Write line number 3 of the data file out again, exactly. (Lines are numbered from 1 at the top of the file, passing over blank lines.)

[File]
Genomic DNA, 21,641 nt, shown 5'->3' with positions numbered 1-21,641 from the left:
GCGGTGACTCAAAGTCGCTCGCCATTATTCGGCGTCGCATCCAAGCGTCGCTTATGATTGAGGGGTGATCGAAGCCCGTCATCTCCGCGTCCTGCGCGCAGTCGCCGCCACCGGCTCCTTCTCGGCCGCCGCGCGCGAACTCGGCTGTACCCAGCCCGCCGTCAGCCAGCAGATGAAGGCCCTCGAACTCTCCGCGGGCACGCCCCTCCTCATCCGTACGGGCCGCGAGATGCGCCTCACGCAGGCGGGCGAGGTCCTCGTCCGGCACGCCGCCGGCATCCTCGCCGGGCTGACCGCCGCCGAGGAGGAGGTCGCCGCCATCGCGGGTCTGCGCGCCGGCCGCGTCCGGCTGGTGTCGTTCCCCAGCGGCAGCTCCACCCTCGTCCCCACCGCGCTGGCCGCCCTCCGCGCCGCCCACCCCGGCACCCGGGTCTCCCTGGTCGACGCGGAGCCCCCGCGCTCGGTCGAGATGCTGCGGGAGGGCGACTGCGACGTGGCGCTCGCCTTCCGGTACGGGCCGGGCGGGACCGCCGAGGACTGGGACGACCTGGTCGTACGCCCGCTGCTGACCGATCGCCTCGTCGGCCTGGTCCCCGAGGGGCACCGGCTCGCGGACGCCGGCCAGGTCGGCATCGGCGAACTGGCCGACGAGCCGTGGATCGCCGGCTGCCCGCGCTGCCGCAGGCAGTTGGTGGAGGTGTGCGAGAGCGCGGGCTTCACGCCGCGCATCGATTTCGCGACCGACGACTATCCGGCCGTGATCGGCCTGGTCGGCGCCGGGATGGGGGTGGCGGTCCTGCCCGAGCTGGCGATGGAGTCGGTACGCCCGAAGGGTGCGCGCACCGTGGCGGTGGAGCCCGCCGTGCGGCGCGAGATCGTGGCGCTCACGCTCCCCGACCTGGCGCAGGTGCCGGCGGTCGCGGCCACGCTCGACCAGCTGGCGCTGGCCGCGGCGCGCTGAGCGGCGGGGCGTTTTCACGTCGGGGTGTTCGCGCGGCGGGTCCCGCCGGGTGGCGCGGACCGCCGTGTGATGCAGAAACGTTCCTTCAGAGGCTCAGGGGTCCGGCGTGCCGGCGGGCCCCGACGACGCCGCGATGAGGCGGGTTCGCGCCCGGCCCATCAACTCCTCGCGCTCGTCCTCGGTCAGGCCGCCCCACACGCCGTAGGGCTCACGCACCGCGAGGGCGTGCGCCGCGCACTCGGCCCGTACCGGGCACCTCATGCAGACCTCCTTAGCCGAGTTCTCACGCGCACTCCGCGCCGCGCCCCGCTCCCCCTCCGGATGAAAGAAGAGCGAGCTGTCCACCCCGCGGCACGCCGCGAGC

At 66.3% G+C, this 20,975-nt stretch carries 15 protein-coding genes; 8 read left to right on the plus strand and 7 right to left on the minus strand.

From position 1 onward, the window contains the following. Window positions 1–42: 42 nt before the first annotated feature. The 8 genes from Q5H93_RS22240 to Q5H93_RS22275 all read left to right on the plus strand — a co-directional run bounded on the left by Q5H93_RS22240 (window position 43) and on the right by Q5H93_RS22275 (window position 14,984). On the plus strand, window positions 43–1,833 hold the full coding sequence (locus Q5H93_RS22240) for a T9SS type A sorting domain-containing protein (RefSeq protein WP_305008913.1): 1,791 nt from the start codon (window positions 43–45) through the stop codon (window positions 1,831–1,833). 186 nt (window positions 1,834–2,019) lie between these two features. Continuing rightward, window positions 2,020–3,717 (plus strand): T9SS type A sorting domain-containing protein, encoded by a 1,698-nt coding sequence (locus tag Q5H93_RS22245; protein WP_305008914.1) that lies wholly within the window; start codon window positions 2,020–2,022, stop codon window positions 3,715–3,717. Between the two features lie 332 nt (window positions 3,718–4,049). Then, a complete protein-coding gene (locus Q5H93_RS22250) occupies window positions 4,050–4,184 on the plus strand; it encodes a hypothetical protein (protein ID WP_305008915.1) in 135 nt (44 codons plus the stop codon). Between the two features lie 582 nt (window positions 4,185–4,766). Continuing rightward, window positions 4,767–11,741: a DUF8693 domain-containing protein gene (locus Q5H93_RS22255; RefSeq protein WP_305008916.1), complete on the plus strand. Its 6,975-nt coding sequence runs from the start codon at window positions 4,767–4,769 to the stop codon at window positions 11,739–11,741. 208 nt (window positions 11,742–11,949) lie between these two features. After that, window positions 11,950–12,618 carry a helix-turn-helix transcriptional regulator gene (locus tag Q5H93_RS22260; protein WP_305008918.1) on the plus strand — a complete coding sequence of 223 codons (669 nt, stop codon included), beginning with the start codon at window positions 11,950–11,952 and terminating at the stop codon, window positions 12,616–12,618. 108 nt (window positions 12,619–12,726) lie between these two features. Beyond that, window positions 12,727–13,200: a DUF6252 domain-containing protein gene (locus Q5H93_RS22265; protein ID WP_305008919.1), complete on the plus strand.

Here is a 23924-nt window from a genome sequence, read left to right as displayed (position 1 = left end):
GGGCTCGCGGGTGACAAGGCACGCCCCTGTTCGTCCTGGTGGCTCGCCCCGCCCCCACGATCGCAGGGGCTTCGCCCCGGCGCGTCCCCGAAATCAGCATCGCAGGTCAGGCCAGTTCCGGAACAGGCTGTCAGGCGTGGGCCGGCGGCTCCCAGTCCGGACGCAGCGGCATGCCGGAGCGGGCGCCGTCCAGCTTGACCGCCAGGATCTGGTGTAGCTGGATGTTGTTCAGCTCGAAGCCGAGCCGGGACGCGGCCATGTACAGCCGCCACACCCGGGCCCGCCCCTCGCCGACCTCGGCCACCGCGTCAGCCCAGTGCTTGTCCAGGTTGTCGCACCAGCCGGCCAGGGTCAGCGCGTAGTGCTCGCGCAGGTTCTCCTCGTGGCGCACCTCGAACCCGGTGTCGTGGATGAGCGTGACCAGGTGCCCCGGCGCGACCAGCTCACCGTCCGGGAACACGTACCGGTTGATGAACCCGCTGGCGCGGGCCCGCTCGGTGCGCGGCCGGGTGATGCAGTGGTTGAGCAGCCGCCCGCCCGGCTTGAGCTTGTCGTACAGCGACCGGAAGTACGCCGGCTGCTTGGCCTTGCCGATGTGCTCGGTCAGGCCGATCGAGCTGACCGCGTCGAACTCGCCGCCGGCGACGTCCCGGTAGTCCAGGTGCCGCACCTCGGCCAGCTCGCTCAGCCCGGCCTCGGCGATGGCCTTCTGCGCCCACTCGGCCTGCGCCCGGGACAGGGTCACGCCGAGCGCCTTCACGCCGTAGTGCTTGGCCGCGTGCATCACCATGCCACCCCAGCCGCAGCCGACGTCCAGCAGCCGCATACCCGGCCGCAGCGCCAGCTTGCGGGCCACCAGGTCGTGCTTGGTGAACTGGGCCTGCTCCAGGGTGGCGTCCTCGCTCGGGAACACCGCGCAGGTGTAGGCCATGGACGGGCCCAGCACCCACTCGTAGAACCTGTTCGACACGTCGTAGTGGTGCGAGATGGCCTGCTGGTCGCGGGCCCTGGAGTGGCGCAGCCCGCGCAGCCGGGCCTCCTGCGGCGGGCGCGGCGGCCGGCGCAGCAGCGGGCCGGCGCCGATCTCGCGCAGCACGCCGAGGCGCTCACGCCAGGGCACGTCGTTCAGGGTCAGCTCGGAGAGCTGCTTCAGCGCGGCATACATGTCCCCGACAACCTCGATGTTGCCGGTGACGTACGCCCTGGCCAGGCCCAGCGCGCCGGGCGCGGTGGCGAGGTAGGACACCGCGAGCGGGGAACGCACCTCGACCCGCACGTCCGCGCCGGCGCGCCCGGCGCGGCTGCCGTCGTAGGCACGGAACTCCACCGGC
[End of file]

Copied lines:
At 66.3% G+C, this 20,975-nt stretch carries 15 protein-coding genes; 8 read left to right on the plus strand and 7 right to left on the minus strand.